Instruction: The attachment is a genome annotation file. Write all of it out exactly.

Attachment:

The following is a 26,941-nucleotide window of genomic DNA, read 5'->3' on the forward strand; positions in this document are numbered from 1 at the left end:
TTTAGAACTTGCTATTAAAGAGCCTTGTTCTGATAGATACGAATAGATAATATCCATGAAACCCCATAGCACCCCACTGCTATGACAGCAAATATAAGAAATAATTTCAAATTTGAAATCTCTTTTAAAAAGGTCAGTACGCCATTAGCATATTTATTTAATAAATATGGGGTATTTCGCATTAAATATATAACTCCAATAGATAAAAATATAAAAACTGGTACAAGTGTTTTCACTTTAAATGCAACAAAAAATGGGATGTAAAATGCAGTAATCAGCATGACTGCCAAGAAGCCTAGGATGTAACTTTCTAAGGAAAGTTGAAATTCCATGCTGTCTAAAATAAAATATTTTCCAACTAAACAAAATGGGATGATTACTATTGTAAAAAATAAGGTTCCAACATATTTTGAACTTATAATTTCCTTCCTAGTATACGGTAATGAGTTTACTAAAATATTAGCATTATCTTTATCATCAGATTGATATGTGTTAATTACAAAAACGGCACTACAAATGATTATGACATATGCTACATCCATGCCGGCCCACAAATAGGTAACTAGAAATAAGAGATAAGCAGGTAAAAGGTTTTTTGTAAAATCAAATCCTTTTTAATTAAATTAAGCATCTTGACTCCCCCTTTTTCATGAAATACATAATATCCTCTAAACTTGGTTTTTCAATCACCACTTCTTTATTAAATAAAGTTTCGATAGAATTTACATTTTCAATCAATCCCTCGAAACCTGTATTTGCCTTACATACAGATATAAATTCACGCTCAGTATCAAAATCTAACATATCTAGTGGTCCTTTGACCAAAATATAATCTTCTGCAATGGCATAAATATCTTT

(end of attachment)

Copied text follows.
The following is a 26,941-nucleotide window of genomic DNA, read 5'->3' on the forward strand; positions in this document are numbered from 1 at the left end:
TTTAGAACTTGCTATTAAAGAGCCTTGTTCTGATAGATACGAATAGATAATATCCATGAAACCCCATAGCACCCCACTGCTATGACAGCAAATATAAGAAATAATTTCAAATTTGAAATCTCTTTTAAAAAGGTCAGTACGCCATTAGCATATTTATTTAATAAATATGGGGTATTTCGCATTAAATATATAACTCCAATAGATAAAAATATAAAAACTGGTACAAGTGTTTTCACTTTAAATGCAACAAAAAATGGGATGTAAAATGCAGTAATCAGCATGACTGCCAAGAAGCCTAGGATGTAACTTTCTAAGGAAAGTTGAAATTCCATGCTGTCTAAAATAAAATATTTTCCAACTAAACAAAATGGGATGATTACTATTGTAAAAAATAAGGTTCCAACATATTTTGAACTTATAATTTCCTTCCTAGTATACGGTAATGAGTTTACTAAAATATTAGCATTATCTTTATCATCAGATTGATATGTGTTAATTACAAAAACGGCACTACAAATGATTATGACATATGCTACATCCATGCCGGCCCACAAATAGGTAACTAGAAATAAGAGATAAGCAGGTAAAAGGTTTTTTGTAAAATCAAATCCTTTTTAATTAAATTAAGCATCTTGACTCCCCCTTTTTCATGAAATACATAATATCCTCTAAACTTGGTTTTTCAATCACCACTTCTTTATTAAATAAAGTTTCGATAGAATTTACATTTTCAATCAATCCCTCGAAACCTGTATTTGCCTTACATACAGATATAAATTCACGCTCAGTATCAAAATCTAACATATCTAGTGGTCCTTTGACCAAAATATAATCTTCTGCAATGGCATAAATATCTTT